Kogi: Audu Hails as Wada Condemn Election
Complaints of malfunctioned card readers trailed the governorship election of Kogi State on Saturday. Though the election was adjudged to be peaceful by stakeholders in many areas of the state, accreditation of voters and actual voting were delayed in some parts of the state.
The election was between the incumbent Governor Idris Wada, who is the candidate of the Peoples Democratic Party, and a former governor of the state, Abubakar Audu, the candidate of the All Progressives Congress.
Other major contenders in the election, in which 22 political parties and their candidates contested, included the candidate of the Labour Party, Dr. Phillip Salawu, who is a former deputy governor of the state, and the candidate of the Progressives Peoples Alliance, Mr. Enesi Ozigi.
The areas affected, according to available reports, included Dekina, Wada’s local government area, Okenne, Okehi, Agali and Adavi.
Reports from several parts of the state indicated that the turnout of voters was impressive and peaceful.
The election was also characterised by heavy deployment of security operatives from the Nigeria Police, Nigerian Army and Nigerian Navy, who mounted roadblocks to prevent break down of law and order.
There were also personnel of the Nigerian Security and Civil Defence Corps and the Federal Road Safety Corps on some roads.
Wada, who expressed shock over the malfunctioning of card readers even in his ward, ward 001, Odu-Ogboyaga, Dekina LGA, said he was sad and disappointed by the challenge.
He also said he had reports of fake soldiers, policemen and some other security agencies who, he alleged, intimidated voters.
Halima, Wada’s wife, fails electronic capturing
Wada, whose wife’s (Halima) details could not be electronically captured during the accreditation, said it was worrisome that officials of the Independent National Electoral Commission, later resorted to manual accreditation, though Halima’s name was on the voter register.
A visibly angry Wada, after his accreditation, said he was shocked that in spite of assurances from the electoral body of credible election, there were reports of some alleged electoral malpractices.
He also alleged that soldiers beat up some people in some areas of the state, adding that he would report the alleged malpractices to the Resident Electoral Commissioner.
An unnamed presiding officer in Wada’s ward confirmed that there were some logistics problems. He added that the card reader malfunctioned when some voters came for accreditation.
He further said he would soon open incidence register for the voters that had problems with the card reader or other logistics challenge.
Wada arrived at the accreditation centre around 11.20am and finished accreditation about 15 minutes later.
The accreditation was extended at Wada’s ward till about 3.30pm, when the governor came and urged the INEC officials to start the process of voting.
Wada, who was visibly upset that voting did not also start on time, cautioned INEC officials against delaying the commencement of voting deliberately.
He said, “Why are you (INEC officials) signing the ballot papers now? Since after accreditation, I have been waiting, waiting in my house. What is going on? Honestly, it is bad.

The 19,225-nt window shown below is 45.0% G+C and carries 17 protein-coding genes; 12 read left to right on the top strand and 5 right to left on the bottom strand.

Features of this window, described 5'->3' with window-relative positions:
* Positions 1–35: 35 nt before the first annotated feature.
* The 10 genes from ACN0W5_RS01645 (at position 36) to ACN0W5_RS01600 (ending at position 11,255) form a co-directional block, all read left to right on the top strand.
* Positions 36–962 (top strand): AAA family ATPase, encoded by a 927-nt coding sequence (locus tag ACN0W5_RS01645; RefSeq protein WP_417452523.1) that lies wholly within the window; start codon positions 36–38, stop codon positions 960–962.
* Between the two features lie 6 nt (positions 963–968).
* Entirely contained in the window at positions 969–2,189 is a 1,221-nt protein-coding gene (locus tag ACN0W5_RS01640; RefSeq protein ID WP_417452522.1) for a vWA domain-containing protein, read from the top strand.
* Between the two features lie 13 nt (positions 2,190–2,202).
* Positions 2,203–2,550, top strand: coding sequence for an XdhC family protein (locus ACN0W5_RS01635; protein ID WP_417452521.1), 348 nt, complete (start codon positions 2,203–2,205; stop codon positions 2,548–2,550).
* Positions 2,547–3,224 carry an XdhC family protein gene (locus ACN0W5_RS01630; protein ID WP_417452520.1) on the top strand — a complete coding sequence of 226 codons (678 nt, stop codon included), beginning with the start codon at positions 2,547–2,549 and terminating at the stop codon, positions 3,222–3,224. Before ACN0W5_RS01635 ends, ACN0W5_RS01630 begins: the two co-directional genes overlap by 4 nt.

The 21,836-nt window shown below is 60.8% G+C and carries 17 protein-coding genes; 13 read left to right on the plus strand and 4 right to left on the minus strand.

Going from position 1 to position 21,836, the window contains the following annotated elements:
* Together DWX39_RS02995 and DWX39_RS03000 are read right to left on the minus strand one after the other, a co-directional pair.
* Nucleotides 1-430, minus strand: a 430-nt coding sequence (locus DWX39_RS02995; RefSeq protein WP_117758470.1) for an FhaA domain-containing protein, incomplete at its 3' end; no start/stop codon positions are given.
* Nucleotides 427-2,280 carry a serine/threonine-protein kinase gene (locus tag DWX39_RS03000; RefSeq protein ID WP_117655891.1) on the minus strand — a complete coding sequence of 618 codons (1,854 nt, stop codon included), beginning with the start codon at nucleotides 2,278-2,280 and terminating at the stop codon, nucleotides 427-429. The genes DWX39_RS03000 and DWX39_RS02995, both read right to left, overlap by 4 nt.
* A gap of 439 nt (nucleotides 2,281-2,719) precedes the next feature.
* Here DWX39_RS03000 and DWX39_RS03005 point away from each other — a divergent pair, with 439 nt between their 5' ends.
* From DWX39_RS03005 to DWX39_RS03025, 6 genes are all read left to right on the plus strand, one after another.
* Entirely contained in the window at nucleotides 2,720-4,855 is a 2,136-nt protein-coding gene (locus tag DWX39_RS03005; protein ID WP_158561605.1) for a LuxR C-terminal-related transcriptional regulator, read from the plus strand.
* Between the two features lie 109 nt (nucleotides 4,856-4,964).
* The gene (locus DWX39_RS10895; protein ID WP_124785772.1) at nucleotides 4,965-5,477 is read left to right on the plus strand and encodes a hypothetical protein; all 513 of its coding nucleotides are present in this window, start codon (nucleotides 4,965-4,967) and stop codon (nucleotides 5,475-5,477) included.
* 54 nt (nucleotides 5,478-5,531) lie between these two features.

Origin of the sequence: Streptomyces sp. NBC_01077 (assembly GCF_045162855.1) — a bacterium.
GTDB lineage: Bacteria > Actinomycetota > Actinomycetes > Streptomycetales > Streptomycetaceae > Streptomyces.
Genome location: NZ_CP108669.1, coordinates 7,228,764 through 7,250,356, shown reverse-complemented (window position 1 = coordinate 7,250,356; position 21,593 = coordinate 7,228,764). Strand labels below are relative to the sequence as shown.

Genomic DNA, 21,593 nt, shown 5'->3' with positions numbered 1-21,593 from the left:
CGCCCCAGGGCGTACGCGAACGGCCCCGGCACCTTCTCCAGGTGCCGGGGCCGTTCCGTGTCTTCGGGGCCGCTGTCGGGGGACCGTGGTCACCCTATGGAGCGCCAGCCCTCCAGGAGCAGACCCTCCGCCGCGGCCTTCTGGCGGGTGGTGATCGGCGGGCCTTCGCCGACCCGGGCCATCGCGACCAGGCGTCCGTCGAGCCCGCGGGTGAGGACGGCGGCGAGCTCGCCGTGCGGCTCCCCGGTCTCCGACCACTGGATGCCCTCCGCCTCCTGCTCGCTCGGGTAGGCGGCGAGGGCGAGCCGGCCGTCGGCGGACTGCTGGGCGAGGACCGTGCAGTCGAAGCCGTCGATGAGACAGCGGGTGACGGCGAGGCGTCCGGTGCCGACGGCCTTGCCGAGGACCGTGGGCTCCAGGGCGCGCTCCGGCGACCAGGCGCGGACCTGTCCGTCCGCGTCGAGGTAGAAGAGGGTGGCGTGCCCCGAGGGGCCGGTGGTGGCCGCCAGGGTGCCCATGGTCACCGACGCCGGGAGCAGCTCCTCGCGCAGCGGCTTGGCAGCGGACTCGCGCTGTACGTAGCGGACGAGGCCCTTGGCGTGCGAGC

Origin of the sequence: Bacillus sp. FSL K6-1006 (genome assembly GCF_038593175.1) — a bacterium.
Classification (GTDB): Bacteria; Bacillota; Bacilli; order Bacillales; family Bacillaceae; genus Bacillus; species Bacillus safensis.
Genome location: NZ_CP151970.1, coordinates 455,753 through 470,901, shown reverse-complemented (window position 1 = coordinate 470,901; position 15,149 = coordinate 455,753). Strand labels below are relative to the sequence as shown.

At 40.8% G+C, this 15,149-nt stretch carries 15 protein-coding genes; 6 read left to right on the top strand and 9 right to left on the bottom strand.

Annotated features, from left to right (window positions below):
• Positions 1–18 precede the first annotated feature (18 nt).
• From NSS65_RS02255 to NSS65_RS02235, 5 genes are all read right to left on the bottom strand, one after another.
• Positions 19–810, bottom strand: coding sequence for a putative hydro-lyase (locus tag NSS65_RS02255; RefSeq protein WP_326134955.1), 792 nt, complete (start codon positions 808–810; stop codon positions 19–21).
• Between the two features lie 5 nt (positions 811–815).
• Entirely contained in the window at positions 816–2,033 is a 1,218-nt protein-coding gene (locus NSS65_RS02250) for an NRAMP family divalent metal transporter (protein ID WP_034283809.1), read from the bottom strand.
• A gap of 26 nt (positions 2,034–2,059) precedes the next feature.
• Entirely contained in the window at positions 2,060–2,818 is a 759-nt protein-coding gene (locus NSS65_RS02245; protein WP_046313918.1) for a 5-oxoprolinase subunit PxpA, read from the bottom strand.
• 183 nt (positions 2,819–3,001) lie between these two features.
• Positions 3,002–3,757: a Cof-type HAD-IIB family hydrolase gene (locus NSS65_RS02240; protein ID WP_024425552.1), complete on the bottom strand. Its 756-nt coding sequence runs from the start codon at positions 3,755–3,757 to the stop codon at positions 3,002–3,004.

“At my level you cannot treat me like this. Sign it! Sign it! I will not accept it! You should have organised yourselves and you are slowing down the process. This is a deliberate attempt.”
In an interview with journalists after casting his vote around 3.45pm, Wada said though there was appreciable turnout of voters, the malfunctioning of card readers and the alleged presence of fake security operatives were worrisome, making the process appear to him as not very free and fair.
Wada said, “I think this is a deliberate attempt to frustrate all these people that have come to exercise their civic responsibility. I am not happy about this.”
The governor added, “State wide, I am hearing report of ballot box snatching in some local government areas such as Okota and Iyanu ward; snatching of ballot boxed and stuffing them with thump-printed ballot papers.
“These are going to be documented and pursued with INEC because after all the voter education, it will really be sad for our country when such things are allowed to happen. It should be a free, fair competition. I do not know why people are doing this. We will pursue it with INEC at the right time.
“There were cases of fake soldiers and policemen that were brought, intimidating people at the point of voting. I am not suspecting involvement of the Federal Government. This is a local arrangement in Kogi State. We will collate the reports from all the local government areas and the national leadership of our party will take a position. I am impressed by the general turnout of voters.”
The APC Governorship candidate Prince Abubakar Audu, however, expressed satisfaction with the conduct of the election
Audu who spoke with journalist shortly after voting at unit 010, Ogbonicha in Ofu local Government Area of the state said apart from some cases of destruction of electoral materials in Eti-Aja and Ojetachi streets in Ayangba, the election was relatively peaceful.
Audu expresses satisfaction
The APC candidate had earlier arrived for accreditation at exactly 12.18 and was accredited without any hitch and returned at 13.40 for the voting proper.
However,10 voters could not vote because they could not be accredited.
Also incident forms were not available for them to fill.
Security was beefed up along the routes leading to and out of Igalaland where both Audu and Wada, hail from.